The road ahead: Raquel Urtasun's startup to ‘unleash full power of AI’ on self-driving cars
More than $100-million in funding. Two decades of artificial intelligence expertise. Ten years of experience in self-driving technology. A 40-strong team of scientists and engineers.
The list of resources at Raquel Urtasun’s fingertips as she takes the wheel of Waabi, an autonomous vehicle startup, is impressive to say the least. The goal? Use AI to finally resolve the technical and financial challenges that have hindered the full commercialization of self-driving technology.
It’s the first foray into entrepreneurship for Urtasun, a professor of computer science at the University of Toronto and one of the world’s leading experts in machine learning and computer vision. She says she was inspired to start her own company after four years as chief scientist and head of Uber ATG’s self-driving car lab in Toronto, where she realized need for a new generation of self-driving technologies that leverage AI’s full potential.
“The thought of what would be the best way to do this grew and grew in my head until it became clear that, if you really want to change technology, the best way to do it is to start a new company,” Urtasun says.
Urtasun’s new venture emerged from stealth mode earlier this week to announce one of the largest rounds of initial financing ever secured by a Canadian startup, raising more than $100 million from investors including Silicon Valley-based Khosla Ventures and Uber. Other investors include fellow U of T AI luminaries Geoffrey Hinton, a University Professor Emeritus, and Sanja Fidler, an associate professor of computer science, as well as Stanford University’s Fei-Fei Li and Pieter Abbeel of the University of California, Berkeley.
Urtasun says the self-driving industry’s current players aren’t taking full advantage of the power of AI.
“There is a little bit of AI there, but it doesn’t have a prominent role. Instead, it’s solving very specific sub-problems within the massive software stack – or brain of the self-driving car,” she says. “This causes difficulty in that it requires really complex, time-consuming manual tuning.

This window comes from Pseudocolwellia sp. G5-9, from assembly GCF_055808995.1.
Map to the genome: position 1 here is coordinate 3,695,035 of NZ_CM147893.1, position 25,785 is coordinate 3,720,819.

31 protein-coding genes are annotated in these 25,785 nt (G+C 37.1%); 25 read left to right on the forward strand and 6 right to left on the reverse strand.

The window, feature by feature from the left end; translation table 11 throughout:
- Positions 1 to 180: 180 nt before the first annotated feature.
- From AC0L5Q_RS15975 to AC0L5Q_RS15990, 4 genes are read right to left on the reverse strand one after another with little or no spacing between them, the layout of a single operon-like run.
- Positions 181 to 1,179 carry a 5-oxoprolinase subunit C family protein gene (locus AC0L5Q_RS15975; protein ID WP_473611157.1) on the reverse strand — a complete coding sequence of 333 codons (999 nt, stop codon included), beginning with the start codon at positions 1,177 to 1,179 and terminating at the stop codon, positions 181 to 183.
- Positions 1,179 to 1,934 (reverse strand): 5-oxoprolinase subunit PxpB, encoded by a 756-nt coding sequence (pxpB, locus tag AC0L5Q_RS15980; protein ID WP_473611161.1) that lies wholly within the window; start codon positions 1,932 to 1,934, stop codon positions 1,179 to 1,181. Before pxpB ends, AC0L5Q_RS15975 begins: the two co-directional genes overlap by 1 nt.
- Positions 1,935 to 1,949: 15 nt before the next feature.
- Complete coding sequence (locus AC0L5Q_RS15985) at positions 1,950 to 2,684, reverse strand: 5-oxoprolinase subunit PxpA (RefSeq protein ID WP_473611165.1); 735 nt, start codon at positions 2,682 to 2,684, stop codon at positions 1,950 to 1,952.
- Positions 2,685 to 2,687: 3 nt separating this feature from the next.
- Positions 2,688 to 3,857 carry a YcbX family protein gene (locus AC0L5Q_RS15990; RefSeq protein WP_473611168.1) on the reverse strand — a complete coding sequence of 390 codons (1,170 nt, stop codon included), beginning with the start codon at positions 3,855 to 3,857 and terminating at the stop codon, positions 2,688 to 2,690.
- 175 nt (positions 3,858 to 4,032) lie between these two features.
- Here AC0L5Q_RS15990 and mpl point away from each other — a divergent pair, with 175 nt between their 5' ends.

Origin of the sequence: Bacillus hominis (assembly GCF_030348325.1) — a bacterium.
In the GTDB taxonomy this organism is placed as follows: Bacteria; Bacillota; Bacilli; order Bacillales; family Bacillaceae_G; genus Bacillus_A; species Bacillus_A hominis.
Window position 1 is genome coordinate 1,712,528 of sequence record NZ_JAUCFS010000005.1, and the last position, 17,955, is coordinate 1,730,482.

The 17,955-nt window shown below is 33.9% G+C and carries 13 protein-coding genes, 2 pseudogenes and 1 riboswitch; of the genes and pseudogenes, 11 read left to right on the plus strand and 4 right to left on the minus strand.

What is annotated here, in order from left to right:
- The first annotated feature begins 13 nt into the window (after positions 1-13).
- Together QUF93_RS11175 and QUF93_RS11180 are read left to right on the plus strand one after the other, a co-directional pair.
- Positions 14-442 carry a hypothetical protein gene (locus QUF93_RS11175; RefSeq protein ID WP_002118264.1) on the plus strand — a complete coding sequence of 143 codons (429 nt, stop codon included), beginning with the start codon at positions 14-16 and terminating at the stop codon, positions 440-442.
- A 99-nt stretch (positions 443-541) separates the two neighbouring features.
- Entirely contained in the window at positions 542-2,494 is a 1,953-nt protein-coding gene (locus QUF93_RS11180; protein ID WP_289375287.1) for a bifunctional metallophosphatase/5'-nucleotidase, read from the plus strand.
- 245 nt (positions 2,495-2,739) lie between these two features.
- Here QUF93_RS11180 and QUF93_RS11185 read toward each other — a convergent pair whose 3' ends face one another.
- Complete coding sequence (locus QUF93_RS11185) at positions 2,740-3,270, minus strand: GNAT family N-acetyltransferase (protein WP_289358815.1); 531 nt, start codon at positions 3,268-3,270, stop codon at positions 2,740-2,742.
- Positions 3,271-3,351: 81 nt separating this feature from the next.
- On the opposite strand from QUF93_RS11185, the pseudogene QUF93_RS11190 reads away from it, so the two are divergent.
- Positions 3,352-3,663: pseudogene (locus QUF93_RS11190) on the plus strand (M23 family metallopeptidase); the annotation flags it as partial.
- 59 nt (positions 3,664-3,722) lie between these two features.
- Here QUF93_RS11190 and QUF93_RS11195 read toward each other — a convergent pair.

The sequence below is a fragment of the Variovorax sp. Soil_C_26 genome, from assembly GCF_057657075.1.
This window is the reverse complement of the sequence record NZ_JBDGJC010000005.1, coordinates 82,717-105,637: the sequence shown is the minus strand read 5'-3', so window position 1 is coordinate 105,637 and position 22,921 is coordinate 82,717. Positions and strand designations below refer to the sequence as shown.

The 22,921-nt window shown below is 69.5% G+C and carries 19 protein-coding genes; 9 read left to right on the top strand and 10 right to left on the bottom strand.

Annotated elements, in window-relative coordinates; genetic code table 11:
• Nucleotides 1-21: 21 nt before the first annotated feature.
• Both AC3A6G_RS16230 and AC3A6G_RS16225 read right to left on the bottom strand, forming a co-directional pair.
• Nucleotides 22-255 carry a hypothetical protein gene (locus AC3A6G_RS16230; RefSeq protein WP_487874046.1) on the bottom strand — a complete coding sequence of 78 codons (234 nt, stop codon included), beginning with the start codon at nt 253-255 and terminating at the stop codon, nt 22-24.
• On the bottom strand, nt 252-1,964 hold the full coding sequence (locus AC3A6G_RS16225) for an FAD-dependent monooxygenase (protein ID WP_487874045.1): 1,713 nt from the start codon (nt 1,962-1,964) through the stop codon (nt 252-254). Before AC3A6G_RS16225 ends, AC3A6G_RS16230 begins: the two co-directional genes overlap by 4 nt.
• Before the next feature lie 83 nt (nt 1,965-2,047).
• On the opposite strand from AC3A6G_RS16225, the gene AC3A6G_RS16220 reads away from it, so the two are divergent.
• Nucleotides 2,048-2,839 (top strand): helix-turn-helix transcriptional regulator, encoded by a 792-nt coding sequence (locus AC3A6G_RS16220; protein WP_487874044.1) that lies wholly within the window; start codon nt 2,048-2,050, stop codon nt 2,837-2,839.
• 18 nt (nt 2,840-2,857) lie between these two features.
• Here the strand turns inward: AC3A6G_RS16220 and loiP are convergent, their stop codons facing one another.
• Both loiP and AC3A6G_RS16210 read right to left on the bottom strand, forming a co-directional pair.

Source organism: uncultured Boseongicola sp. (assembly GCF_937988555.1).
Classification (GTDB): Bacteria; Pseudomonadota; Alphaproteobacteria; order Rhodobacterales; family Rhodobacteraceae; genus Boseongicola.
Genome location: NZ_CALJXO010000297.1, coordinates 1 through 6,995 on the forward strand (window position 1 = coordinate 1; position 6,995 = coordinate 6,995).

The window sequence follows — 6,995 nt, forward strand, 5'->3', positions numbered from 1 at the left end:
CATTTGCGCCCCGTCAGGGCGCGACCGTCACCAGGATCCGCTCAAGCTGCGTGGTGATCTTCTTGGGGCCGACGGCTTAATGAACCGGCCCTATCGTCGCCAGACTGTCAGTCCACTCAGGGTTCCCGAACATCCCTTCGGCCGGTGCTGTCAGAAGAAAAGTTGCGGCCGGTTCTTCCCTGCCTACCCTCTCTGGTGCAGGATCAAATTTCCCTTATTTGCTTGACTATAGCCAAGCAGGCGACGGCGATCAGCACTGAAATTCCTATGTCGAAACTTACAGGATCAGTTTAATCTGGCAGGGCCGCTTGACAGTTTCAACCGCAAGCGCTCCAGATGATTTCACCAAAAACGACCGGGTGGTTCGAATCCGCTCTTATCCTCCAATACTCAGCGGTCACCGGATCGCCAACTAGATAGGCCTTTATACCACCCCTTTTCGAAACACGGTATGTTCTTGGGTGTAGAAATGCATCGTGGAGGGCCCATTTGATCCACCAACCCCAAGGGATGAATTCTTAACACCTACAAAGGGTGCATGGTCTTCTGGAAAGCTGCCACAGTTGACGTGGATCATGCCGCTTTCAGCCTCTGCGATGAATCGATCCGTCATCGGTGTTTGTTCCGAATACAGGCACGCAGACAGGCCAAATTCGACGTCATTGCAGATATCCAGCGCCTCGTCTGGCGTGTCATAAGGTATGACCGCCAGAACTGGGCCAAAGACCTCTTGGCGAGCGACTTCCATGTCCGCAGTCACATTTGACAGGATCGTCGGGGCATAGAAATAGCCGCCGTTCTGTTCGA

“As a consequence of this, scaling the technology is costly and technically very challenging.”
Waabi addresses this by utilizing “deep learning, probabilistic inference and complex optimization” to create a new class of algorithms, the likes of which Urtasun says have never been seen before in industry or academia.
Key to Waabi’s approach is its novel autonomous system – essentially, the software brain of the self-driving vehicle – that is “end-to-end trainable,” meaning the entire software stack can automatically learn from data, removing the need for constant manual tuning and tweaking.
The system is also “interpretable and explainable,” meaning it’s possible to deduce why it opts for certain manoeuvers over others – crucial for safety verification.
It’s also capable of complex reasoning, which Urtasun says is vital for eventual real-world applications.
“If you think about when you’re driving and arrive at an intersection, there’s a lot of things happening in your brain – you do very complex inference about what everybody’s doing at the intersection, how it will affect you, etc.” Urtasun says. “That’s what our new generation of algorithms provides – this ability to do really complex reasoning within the AI system.”
Waabi also has a revolutionary simulator system that can test the algorithms and software with “an unprecedented level of fidelity,” Urtasun says.
“When people in the industry say they test millions of miles of simulation, they’re really only testing the motion-planning component – which is one piece among this big software stack,” she says.
“Waabi has the ability to simulate how the world looks at scale, how sensors observe the scene and the behaviours of humans in a way that’s very realistic and in real time.”
That means significantly fewer hours of on-road drive testing.